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Schelling’s Point and The Search for Extraterrestrial Intelligence

As  mentioned in Chapter 6, a coordination game is one in which the goal of both players is to coordinate on the same strategy. However, if there exists more than one Nash equilibria, then both players could fail to coordinate on choosing the same one. To help narrow down the choosing of the same Nash equilibria by both players,  Thomas Schelling introduced the idea of a focal point, also known as Schelling’s point, in 1960, where players are motivated to focus on one Nash equilibria due to natural reasons ( Networks, Crowds, and Markets by Easley).  Therefore, since both players cannot communicate with each other, they both rely on these natural decisions to choose the equilibria that will give both of them the higher payoffs. In his book, The Strategy of Conflict,  Schelling describes “focal point[s] for each person’s expectation of what the other expects him to expect to be expected to do”.

This idea can be applied in SETI’s Search for ExtraTerrestrial Intelligence. If both us and another civilization want to find each other then the same strategy must be chosen. The way we currently define an exoplanet (a planet beyond our solar system) to be habitable is through means of calculations and assumptions based off how life began on Earth, as well as distances from its star. Our current environment suggests that life is supported in main sequence stars with lifetimes of billions of years. For reference, our Sun is a G-type star with a lifetime of 10 billion years and Earth’s semi-major axis is 1 AU (astronomical unit), also known as the distance from the Sun. By obtaining the luminosity of stars in other solar systems, we can calculate the lower and upper semi-major axis bounds for a planet in its system to have life. By habitable, we do not mean a civilization; habitable simply means the planet could have water and support life. However, being that there are an estimated 2 trillion galaxies, and we have already detected about 3,700 exoplanets in our own galaxy, the potential for civilizations –even civilizations much more advanced than us that have been around for longer– is a strong possibility.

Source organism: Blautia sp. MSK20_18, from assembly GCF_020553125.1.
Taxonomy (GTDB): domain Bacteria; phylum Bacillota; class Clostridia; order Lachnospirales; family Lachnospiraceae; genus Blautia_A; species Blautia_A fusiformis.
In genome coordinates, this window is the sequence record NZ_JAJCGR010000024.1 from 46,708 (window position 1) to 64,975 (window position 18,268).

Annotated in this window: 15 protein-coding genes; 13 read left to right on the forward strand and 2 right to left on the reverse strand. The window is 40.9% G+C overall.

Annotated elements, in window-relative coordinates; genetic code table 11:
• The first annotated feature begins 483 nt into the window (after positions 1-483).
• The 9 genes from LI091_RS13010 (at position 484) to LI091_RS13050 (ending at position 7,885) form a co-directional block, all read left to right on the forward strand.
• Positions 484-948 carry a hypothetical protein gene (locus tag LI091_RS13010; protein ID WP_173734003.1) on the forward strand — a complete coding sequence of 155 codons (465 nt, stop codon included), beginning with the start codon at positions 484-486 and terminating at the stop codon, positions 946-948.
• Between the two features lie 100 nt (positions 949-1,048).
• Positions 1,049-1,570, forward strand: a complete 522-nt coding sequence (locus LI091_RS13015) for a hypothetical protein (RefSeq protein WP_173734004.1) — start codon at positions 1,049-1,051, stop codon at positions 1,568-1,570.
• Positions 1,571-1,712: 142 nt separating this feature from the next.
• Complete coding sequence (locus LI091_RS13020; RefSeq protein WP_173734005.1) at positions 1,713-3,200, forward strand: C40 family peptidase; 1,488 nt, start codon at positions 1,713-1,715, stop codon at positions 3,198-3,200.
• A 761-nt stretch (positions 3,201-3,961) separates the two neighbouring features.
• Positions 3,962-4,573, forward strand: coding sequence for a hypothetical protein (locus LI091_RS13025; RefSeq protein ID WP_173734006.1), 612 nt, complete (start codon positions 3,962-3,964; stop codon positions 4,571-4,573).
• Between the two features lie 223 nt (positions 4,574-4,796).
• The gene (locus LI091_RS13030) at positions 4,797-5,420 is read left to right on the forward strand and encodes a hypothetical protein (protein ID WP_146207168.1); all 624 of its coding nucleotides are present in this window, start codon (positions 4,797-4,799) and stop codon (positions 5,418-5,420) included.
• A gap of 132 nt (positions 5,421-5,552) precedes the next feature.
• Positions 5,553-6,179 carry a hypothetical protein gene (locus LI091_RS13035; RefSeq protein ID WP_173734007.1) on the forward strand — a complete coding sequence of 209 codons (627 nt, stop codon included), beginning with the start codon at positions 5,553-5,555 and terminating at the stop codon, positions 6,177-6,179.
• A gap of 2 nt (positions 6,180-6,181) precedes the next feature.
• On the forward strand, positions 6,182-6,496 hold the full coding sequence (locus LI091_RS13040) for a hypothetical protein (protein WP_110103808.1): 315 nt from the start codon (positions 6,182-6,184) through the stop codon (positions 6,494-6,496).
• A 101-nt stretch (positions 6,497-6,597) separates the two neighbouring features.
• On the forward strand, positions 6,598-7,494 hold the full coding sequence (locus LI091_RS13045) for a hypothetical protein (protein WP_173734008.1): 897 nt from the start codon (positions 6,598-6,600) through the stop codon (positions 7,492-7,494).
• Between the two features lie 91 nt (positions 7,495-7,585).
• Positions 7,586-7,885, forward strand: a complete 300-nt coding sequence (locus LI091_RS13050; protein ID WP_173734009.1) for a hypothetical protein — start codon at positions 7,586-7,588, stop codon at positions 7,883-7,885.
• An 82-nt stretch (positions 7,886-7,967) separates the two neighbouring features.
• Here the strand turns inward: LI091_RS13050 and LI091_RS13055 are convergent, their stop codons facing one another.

Assuming that there exists at least one civilization that is at least equally as advanced as us, we can assume that they are also searching for extraterrestrial intelligence, just as SETI is.  However, in order to find each other, we both must choose the best strategy for both parties by thinking of what each would do. If we were across the galaxy trying to detect signals from Earth, where would we look? Just how we listen to the radio in our car at different frequencies, signals also travel through frequencies in outer space. So, how do we choose the best frequency to send our signals as well as to search for signals? The electromagnetic spectrum ranges from radio waves to gamma rays; however, we look at radio waves since they can penetrate clouds of cosmic dust instead of being absorbed by them. This is true all across space, which accounts for one of the natural reasons for choosing a strategy as explained by Schelling. Additionally, we can narrow down our range of frequencies by choosing the frequency for which hydrogen atoms emit at: 1420 MHz, or the 21cm line. Hydrogen is the most abundant element in the universe, it is the element that a star’s lifetime spends the most time in during nuclear burning, and it helps us understand how the first stars and galaxies formed. This “standard of frequency must be known to every observer in the universe,” and, with our assumption that they are as advanced as us, we would both send and search for signals in that wavelength. (Cocconi and Morrison, Cornell 1959). We are playing a coordination game across the universe, and assuming that another civilization is just as eager as us to find life elsewhere, we can use game coordination to help us answer one of the most sought-after questions in the science field.




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